Rafael Nadal is set to conclude his illustrious 19-year career at the French Open with diminished prospects of adding to his 14 titles, leaving behind a legacy of unparalleled records and an unmatched reputation.

Nadal, who claimed his maiden Roland Garros title as a teenager in 2005, will mark his 38th birthday a week from next Monday. The former world number one, currently ranked 276th globally, has been plagued by injuries, including a hip injury and muscle tear, limiting his matches to just 15 since January last year.

Unseeded this year, Nadal faces an uphill battle, drawing world number four Alexander Zverev in the opening round on Monday. Despite the challenges, Nadal remains determined to give his all, stating, "I'm going to play the tournament thinking that I can give my all, 100 percent. And if 100 percent is not enough to win a match, I'll accept that. But I don't want to step onto court knowing that I have no chance. If there's a 0.01 percent chance, I want to explore that and give it a go."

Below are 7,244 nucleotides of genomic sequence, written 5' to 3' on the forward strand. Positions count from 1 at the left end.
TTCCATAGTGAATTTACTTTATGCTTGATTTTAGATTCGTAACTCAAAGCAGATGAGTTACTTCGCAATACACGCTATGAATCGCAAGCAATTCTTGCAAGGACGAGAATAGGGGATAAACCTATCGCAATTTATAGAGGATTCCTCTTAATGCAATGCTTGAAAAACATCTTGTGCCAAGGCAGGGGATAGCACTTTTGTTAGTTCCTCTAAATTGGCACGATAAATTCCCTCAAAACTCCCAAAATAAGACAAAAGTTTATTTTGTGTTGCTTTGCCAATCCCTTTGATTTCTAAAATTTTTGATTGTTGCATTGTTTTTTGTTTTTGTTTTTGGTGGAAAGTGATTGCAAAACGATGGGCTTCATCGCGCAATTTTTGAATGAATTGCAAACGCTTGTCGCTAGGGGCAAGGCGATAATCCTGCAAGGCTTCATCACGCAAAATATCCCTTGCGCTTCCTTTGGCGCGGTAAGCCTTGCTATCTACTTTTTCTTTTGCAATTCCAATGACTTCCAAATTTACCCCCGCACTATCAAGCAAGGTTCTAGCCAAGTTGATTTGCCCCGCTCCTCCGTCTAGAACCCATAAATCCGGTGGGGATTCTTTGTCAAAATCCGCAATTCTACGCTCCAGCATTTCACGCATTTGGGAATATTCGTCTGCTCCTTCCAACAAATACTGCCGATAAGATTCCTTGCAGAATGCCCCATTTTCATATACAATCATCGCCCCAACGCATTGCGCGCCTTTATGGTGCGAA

His unparalleled dominance at Roland Garros includes 14 titles and a remarkable 112 wins with just three losses, two of which were against his long-standing rival, Novak Djokovic. Nadal's training session drew an estimated crowd of 6,000 people, underscoring the reverence and admiration he commands from fans and peers alike.

On the other hand, Djokovic, a 24-time Grand Slam champion, is facing a dry spell following his loss of the Australian Open title and recent struggles to secure a final berth. His journey to regain confidence on clay includes an unexpected semi-final defeat in Geneva, adding to his challenges ahead of the French Open.

Meanwhile, rising star Jannik Sinner, the successor to Djokovic as Australian Open champion, aims to overcome a hip injury as he vies for success at Roland Garros. Additionally, Carlos Alcaraz, the reigning Wimbledon champion, is nursing an arm injury as he prepares to take on the competition in Paris.